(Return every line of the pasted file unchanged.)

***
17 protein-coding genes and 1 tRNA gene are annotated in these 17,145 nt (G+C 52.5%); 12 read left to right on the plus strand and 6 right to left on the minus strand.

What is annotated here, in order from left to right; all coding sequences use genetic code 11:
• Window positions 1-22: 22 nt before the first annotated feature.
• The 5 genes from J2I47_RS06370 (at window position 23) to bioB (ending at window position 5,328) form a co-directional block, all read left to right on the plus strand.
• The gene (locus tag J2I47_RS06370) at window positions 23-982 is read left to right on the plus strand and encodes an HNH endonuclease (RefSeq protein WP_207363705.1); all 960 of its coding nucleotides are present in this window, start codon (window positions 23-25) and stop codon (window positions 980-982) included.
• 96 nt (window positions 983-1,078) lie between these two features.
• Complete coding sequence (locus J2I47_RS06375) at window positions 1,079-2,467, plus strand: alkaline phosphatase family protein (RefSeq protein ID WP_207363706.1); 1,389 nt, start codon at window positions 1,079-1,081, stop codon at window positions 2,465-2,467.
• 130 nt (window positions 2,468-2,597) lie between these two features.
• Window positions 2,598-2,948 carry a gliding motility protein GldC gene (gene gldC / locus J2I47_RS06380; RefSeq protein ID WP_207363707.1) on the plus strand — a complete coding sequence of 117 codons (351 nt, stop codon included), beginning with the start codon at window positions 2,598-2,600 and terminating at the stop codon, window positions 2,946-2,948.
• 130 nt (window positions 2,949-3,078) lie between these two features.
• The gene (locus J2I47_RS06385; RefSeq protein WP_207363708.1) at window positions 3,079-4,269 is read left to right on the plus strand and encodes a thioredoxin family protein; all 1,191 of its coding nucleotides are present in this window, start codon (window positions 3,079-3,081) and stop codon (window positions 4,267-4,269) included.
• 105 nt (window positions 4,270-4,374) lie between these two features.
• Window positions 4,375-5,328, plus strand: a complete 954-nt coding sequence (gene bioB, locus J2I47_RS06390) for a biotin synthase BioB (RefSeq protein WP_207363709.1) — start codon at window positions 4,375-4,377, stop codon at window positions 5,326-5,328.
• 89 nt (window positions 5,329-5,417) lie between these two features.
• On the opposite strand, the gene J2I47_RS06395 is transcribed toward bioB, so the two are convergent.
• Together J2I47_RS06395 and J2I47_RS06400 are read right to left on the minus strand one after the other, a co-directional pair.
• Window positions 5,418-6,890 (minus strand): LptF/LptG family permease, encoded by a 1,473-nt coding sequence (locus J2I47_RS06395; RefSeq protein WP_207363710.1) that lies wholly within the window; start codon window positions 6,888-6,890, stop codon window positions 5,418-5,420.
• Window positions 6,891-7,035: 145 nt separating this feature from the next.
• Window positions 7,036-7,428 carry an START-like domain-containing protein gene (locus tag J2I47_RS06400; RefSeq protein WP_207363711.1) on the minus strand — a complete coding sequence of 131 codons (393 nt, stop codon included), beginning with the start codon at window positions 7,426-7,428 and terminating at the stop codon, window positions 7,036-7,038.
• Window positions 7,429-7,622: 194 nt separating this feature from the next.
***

17 protein-coding genes and 1 tRNA gene are annotated in these 17,145 nt (G+C 52.5%); 12 read left to right on the plus strand and 6 right to left on the minus strand.

What is annotated here, in order from left to right; all coding sequences use genetic code 11:
• Window positions 1-22: 22 nt before the first annotated feature.
• The 5 genes from J2I47_RS06370 (at window position 23) to bioB (ending at window position 5,328) form a co-directional block, all read left to right on the plus strand.
• The gene (locus tag J2I47_RS06370) at window positions 23-982 is read left to right on the plus strand and encodes an HNH endonuclease (RefSeq protein WP_207363705.1); all 960 of its coding nucleotides are present in this window, start codon (window positions 23-25) and stop codon (window positions 980-982) included.
• 96 nt (window positions 983-1,078) lie between these two features.
• Complete coding sequence (locus J2I47_RS06375) at window positions 1,079-2,467, plus strand: alkaline phosphatase family protein (RefSeq protein ID WP_207363706.1); 1,389 nt, start codon at window positions 1,079-1,081, stop codon at window positions 2,465-2,467.
• 130 nt (window positions 2,468-2,597) lie between these two features.
• Window positions 2,598-2,948 carry a gliding motility protein GldC gene (gene gldC / locus J2I47_RS06380; RefSeq protein ID WP_207363707.1) on the plus strand — a complete coding sequence of 117 codons (351 nt, stop codon included), beginning with the start codon at window positions 2,598-2,600 and terminating at the stop codon, window positions 2,946-2,948.
• 130 nt (window positions 2,949-3,078) lie between these two features.
• The gene (locus J2I47_RS06385; RefSeq protein WP_207363708.1) at window positions 3,079-4,269 is read left to right on the plus strand and encodes a thioredoxin family protein; all 1,191 of its coding nucleotides are present in this window, start codon (window positions 3,079-3,081) and stop codon (window positions 4,267-4,269) included.
• 105 nt (window positions 4,270-4,374) lie between these two features.
• Window positions 4,375-5,328, plus strand: a complete 954-nt coding sequence (gene bioB, locus J2I47_RS06390) for a biotin synthase BioB (RefSeq protein WP_207363709.1) — start codon at window positions 4,375-4,377, stop codon at window positions 5,326-5,328.
• 89 nt (window positions 5,329-5,417) lie between these two features.
• On the opposite strand, the gene J2I47_RS06395 is transcribed toward bioB, so the two are convergent.
• Together J2I47_RS06395 and J2I47_RS06400 are read right to left on the minus strand one after the other, a co-directional pair.
• Window positions 5,418-6,890 (minus strand): LptF/LptG family permease, encoded by a 1,473-nt coding sequence (locus J2I47_RS06395; RefSeq protein WP_207363710.1) that lies wholly within the window; start codon window positions 6,888-6,890, stop codon window positions 5,418-5,420.
• Window positions 6,891-7,035: 145 nt separating this feature from the next.
• Window positions 7,036-7,428 carry an START-like domain-containing protein gene (locus tag J2I47_RS06400; RefSeq protein WP_207363711.1) on the minus strand — a complete coding sequence of 131 codons (393 nt, stop codon included), beginning with the start codon at window positions 7,426-7,428 and terminating at the stop codon, window positions 7,036-7,038.
• Window positions 7,429-7,622: 194 nt separating this feature from the next.